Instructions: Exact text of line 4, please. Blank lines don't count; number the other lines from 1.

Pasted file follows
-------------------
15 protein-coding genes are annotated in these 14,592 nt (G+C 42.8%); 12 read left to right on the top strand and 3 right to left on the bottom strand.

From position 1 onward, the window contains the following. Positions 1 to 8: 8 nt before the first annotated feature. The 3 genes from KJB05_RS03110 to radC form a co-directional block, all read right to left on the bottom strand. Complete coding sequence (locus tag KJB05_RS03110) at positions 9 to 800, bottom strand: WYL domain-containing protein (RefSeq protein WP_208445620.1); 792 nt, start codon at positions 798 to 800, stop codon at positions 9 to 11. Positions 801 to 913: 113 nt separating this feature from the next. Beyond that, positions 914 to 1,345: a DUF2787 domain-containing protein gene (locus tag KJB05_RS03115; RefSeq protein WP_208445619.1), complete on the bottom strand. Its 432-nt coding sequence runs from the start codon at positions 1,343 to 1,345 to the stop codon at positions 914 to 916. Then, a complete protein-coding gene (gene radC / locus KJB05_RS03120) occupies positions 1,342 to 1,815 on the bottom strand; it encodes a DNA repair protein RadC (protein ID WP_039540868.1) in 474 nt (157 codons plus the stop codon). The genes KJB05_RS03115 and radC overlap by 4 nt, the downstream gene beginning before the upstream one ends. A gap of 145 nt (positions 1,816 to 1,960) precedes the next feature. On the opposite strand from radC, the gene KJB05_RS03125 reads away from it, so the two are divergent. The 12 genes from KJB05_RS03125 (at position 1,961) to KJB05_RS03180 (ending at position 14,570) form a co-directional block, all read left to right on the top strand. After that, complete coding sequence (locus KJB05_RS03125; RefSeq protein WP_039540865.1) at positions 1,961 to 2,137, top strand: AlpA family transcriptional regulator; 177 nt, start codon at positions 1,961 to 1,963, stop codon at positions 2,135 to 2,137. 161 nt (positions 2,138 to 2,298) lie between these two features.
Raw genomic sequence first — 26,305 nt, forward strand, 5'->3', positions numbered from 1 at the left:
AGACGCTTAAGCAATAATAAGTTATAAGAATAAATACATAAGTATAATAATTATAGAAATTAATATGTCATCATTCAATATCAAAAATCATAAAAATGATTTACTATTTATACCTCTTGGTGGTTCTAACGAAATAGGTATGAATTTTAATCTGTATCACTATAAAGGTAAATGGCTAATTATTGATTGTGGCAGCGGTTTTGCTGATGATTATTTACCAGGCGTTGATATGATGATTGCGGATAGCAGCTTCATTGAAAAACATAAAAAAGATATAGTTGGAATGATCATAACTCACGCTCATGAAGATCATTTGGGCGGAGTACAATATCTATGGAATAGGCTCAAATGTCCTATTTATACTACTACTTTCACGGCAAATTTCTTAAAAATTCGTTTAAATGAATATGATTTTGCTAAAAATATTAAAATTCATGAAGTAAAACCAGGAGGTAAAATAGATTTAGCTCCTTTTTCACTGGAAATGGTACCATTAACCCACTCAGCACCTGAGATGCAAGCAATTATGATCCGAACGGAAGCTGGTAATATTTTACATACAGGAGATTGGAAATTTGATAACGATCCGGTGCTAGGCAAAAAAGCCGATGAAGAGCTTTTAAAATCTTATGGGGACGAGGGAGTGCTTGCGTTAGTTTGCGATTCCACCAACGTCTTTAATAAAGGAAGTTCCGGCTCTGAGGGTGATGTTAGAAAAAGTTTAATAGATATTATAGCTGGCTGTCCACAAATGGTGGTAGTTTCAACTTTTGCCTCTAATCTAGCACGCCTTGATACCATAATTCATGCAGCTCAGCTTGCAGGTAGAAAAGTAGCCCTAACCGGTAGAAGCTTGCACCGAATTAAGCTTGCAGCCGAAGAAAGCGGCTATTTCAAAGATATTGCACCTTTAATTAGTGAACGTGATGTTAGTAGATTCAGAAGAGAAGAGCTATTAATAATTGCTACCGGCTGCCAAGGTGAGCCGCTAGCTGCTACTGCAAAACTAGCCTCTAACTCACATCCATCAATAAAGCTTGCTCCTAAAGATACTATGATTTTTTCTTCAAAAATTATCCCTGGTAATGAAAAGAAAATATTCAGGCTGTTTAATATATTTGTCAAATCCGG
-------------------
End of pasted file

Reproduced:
AGACGCTTAAGCAATAATAAGTTATAAGAATAAATACATAAGTATAATAATTATAGAAATTAATATGTCATCATTCAATATCAAAAATCATAAAAATGATTTACTATTTATACCTCTTGGTGGTTCTAACGAAATAGGTATGAATTTTAATCTGTATCACTATAAAGGTAAATGGCTAATTATTGATTGTGGCAGCGGTTTTGCTGATGATTATTTACCAGGCGTTGATATGATGATTGCGGATAGCAGCTTCATTGAAAAACATAAAAAAGATATAGTTGGAATGATCATAACTCACGCTCATGAAGATCATTTGGGCGGAGTACAATATCTATGGAATAGGCTCAAATGTCCTATTTATACTACTACTTTCACGGCAAATTTCTTAAAAATTCGTTTAAATGAATATGATTTTGCTAAAAATATTAAAATTCATGAAGTAAAACCAGGAGGTAAAATAGATTTAGCTCCTTTTTCACTGGAAATGGTACCATTAACCCACTCAGCACCTGAGATGCAAGCAATTATGATCCGAACGGAAGCTGGTAATATTTTACATACAGGAGATTGGAAATTTGATAACGATCCGGTGCTAGGCAAAAAAGCCGATGAAGAGCTTTTAAAATCTTATGGGGACGAGGGAGTGCTTGCGTTAGTTTGCGATTCCACCAACGTCTTTAATAAAGGAAGTTCCGGCTCTGAGGGTGATGTTAGAAAAAGTTTAATAGATATTATAGCTGGCTGTCCACAAATGGTGGTAGTTTCAACTTTTGCCTCTAATCTAGCACGCCTTGATACCATAATTCATGCAGCTCAGCTTGCAGGTAGAAAAGTAGCCCTAACCGGTAGAAGCTTGCACCGAATTAAGCTTGCAGCCGAAGAAAGCGGCTATTTCAAAGATATTGCACCTTTAATTAGTGAACGTGATGTTAGTAGATTCAGAAGAGAAGAGCTATTAATAATTGCTACCGGCTGCCAAGGTGAGCCGCTAGCTGCTACTGCAAAACTAGCCTCTAACTCACATCCATCAATAAAGCTTGCTCCTAAAGATACTATGATTTTTTCTTCAAAAATTATCCCTGGTAATGAAAAGAAAATATTCAGGCTGTTTAATATATTTGTCAAATCCGG